SEC headquarters in Washington. (Photo: National Law Journal)SEC headquarters in Washington. (Photo: National Law Journal) SEC headquarters in Washington. (Photo: National Law Journal)

The Securities and Exchange Commission’s enforcement unit on Tuesday issued frequently asked questions guidance on its Share Class Selection Disclosure Initiative, which provides more information about advisor eligibility, disgorgement as well as the distribution of funds to clients.

Stephanie Avakian, co-director of the agency’s enforcement division, said in mid-April that the FAQs was forthcoming, as the division has received “a number of questions” about the voluntary program.

The deadline for firms to self-report share class violations is June 12.

Under the SCSD Initiative, the Enforcement Division will recommend standardized, favorable settlement terms to investment advisors who self-report that they failed to disclose conflicts of interest associated with the receipt of 12b-1 fees by the advisor, its affiliates, or its supervised persons for investing advisory clients in a 12b-1 fee paying share class when a lower-cost share class of the same mutual fund was available for the advisory clients.

In such cases the Enforcement Division will recommend settlements that do not impose a civil monetary penalty while requiring participating advisors to return ill-gotten gains to harmed clients.

C. Dabney O’Riordan, co-chief of the division’s Asset Management Unit, said in releasing the FAQ that “it appears that many investment advisors are working diligently to evaluate whether they can take advantage of the initiative and we believe that providing these FAQs will help them make that determination.”

The initiative, he said, “provides a framework to quickly and efficiently resolve these issues with self-reporting advisers and return money to their clients.”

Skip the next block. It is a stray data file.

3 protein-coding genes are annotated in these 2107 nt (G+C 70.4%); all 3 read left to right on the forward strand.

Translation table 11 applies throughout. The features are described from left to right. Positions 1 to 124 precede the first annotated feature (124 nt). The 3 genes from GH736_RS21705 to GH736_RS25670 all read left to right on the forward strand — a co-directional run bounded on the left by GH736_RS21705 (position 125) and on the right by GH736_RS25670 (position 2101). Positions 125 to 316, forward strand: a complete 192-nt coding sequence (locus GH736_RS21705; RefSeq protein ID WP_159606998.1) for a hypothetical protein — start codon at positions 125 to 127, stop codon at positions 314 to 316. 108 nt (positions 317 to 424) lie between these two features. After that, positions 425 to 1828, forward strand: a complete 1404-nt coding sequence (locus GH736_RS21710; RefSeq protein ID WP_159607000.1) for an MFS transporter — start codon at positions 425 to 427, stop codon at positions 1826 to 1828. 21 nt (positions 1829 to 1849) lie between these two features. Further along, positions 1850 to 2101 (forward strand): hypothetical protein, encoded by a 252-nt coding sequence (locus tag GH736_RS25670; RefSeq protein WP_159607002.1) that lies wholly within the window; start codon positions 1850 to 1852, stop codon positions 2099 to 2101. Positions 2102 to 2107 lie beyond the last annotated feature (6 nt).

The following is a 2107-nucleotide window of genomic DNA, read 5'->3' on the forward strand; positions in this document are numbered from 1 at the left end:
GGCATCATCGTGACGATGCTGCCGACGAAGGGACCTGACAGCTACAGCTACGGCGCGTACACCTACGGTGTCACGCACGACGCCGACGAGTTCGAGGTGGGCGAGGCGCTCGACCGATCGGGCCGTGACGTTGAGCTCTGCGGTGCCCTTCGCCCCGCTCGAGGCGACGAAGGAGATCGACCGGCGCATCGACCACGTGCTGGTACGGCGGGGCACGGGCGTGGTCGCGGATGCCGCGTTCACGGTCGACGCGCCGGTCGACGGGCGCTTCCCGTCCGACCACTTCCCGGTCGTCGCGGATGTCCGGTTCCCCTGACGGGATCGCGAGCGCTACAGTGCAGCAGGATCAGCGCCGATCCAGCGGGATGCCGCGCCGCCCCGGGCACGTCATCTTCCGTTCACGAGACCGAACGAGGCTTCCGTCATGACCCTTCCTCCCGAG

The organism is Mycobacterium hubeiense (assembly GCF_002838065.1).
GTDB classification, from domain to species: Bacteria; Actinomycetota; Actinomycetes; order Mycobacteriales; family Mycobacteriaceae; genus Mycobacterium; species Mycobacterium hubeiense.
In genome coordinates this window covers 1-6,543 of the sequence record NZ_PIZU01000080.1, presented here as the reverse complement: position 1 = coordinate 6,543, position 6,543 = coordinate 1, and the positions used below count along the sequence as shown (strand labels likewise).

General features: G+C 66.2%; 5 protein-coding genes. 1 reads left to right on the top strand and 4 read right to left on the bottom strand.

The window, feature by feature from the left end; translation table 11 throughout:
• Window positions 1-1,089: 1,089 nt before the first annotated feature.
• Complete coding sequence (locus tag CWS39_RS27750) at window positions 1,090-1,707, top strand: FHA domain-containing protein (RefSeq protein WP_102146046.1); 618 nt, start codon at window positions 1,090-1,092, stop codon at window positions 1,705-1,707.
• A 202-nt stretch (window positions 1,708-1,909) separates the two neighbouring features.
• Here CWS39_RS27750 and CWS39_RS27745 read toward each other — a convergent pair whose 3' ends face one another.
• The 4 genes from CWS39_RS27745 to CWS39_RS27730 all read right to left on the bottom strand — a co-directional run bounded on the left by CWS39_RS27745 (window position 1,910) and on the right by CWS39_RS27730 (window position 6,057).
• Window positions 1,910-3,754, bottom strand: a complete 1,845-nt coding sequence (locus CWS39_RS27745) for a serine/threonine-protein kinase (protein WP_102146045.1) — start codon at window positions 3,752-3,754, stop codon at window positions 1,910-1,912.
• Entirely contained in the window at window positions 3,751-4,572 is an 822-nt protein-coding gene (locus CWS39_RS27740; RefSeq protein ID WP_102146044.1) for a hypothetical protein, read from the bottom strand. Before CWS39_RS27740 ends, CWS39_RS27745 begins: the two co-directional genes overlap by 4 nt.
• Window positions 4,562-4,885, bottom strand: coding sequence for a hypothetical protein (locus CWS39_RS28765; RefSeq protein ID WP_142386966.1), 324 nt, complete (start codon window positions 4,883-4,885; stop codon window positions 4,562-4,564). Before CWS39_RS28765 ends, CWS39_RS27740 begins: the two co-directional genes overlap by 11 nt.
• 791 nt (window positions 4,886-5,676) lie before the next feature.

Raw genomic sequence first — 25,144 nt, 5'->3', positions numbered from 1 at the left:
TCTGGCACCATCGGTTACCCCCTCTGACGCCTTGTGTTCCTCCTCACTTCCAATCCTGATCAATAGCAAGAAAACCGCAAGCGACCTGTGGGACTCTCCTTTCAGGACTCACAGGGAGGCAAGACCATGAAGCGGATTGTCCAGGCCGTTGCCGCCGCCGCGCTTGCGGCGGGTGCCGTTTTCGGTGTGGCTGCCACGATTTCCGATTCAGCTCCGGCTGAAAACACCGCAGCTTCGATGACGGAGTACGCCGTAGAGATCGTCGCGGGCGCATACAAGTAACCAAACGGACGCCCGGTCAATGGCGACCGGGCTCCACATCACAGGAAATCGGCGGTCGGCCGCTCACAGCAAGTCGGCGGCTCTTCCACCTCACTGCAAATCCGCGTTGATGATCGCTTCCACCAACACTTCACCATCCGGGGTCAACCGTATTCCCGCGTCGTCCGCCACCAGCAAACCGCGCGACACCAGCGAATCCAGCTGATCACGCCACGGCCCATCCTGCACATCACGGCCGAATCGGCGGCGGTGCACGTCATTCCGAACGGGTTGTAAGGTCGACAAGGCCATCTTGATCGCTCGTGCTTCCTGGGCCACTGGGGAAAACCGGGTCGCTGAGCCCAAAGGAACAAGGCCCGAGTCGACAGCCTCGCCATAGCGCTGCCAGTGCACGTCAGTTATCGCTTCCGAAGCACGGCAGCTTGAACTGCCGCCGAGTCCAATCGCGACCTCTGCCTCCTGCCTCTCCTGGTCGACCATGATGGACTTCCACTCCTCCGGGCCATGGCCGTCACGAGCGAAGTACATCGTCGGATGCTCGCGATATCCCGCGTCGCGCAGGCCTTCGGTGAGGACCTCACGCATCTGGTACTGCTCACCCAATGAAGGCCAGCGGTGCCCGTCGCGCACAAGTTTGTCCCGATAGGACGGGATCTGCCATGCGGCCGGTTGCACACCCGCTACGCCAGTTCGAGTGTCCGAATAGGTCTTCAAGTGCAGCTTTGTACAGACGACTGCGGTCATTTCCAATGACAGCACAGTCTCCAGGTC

One question and answer, for instance, asks if the SCSD Initiative applies to instances in which an advisor failed to disclose a conflict with respect to other fees it received in connection with recommending, purchasing, or holding a higher-cost share class, i.e., not just 12b-1 fees.

The SEC’s answer: “The standardized settlement terms outlined in the Announcement apply only to the conduct identified in the Announcement and only to those advisors that meet the definition of a ‘Self-Reporting Advisor’ and have self-reported their conduct in the prescribed manner.”

Another question states that the agency’s Office of Compliance Inspections and Examinations has already examined a firm on these share class issues. “Does this exam make my advisory firm ineligible for the SCSD Initiative or immune from future enforcement action regarding these issues?”

The SEC’s answer: “No. If an advisor has been or is being examined, the only way to ensure the Division will recommend the favorable settlement terms outlined in the Announcement (e.g., a recommendation that the Commission accept a settlement without a civil penalty) is for the advisor to self-report in the manner described in the Announcement.”

Advisors that have been or are being examined by OCIE regarding the issues covered by the SCSD Initiative but, as of Feb. 12, “had not been contacted by the Division ‘regarding possible violations related to their failures to disclose the conflicts of interest associated with mutual fund share class selection,’ are eligible, regardless of the outcome of the exam,” the FAQ states.

Interactions the advisor had with OCIE “do not constitute self-reporting under the SCSD Initiative,” the SEC states. “Division staff will exercise its discretion in determining whether to recommend enforcement action to the Commission.”

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